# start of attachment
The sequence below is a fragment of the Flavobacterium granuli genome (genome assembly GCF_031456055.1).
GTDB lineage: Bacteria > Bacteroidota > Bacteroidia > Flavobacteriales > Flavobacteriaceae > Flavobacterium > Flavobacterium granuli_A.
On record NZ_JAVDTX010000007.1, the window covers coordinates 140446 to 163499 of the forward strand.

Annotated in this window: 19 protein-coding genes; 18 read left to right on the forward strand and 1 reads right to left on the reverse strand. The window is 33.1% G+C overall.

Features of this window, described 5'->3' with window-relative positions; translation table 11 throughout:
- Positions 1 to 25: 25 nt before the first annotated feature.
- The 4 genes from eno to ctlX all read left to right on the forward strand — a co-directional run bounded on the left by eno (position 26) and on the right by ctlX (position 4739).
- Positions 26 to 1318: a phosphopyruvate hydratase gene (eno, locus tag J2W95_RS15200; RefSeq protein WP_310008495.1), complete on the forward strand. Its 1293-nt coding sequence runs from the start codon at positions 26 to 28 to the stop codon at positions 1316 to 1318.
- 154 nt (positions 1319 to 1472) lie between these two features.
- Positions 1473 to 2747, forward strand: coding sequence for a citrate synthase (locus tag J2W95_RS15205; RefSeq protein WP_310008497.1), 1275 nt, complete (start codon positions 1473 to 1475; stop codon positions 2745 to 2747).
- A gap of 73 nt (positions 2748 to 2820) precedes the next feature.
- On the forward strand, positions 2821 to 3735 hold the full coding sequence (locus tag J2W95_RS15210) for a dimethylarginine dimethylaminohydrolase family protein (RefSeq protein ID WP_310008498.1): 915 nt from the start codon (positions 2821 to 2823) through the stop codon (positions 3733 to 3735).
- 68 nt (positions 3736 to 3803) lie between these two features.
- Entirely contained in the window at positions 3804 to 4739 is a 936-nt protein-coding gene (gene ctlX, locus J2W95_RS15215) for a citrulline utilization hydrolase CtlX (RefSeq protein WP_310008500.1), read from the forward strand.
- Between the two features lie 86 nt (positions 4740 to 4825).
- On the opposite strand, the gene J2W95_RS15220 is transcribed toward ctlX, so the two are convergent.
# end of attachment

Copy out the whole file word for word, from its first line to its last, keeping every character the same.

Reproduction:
The sequence below is a fragment of the Flavobacterium granuli genome (genome assembly GCF_031456055.1).
GTDB lineage: Bacteria > Bacteroidota > Bacteroidia > Flavobacteriales > Flavobacteriaceae > Flavobacterium > Flavobacterium granuli_A.
On record NZ_JAVDTX010000007.1, the window covers coordinates 140446 to 163499 of the forward strand.

Annotated in this window: 19 protein-coding genes; 18 read left to right on the forward strand and 1 reads right to left on the reverse strand. The window is 33.1% G+C overall.

Features of this window, described 5'->3' with window-relative positions; translation table 11 throughout:
- Positions 1 to 25: 25 nt before the first annotated feature.
- The 4 genes from eno to ctlX all read left to right on the forward strand — a co-directional run bounded on the left by eno (position 26) and on the right by ctlX (position 4739).
- Positions 26 to 1318: a phosphopyruvate hydratase gene (eno, locus tag J2W95_RS15200; RefSeq protein WP_310008495.1), complete on the forward strand. Its 1293-nt coding sequence runs from the start codon at positions 26 to 28 to the stop codon at positions 1316 to 1318.
- 154 nt (positions 1319 to 1472) lie between these two features.
- Positions 1473 to 2747, forward strand: coding sequence for a citrate synthase (locus tag J2W95_RS15205; RefSeq protein WP_310008497.1), 1275 nt, complete (start codon positions 1473 to 1475; stop codon positions 2745 to 2747).
- A gap of 73 nt (positions 2748 to 2820) precedes the next feature.
- On the forward strand, positions 2821 to 3735 hold the full coding sequence (locus tag J2W95_RS15210) for a dimethylarginine dimethylaminohydrolase family protein (RefSeq protein ID WP_310008498.1): 915 nt from the start codon (positions 2821 to 2823) through the stop codon (positions 3733 to 3735).
- 68 nt (positions 3736 to 3803) lie between these two features.
- Entirely contained in the window at positions 3804 to 4739 is a 936-nt protein-coding gene (gene ctlX, locus J2W95_RS15215) for a citrulline utilization hydrolase CtlX (RefSeq protein WP_310008500.1), read from the forward strand.
- Between the two features lie 86 nt (positions 4740 to 4825).
- On the opposite strand, the gene J2W95_RS15220 is transcribed toward ctlX, so the two are convergent.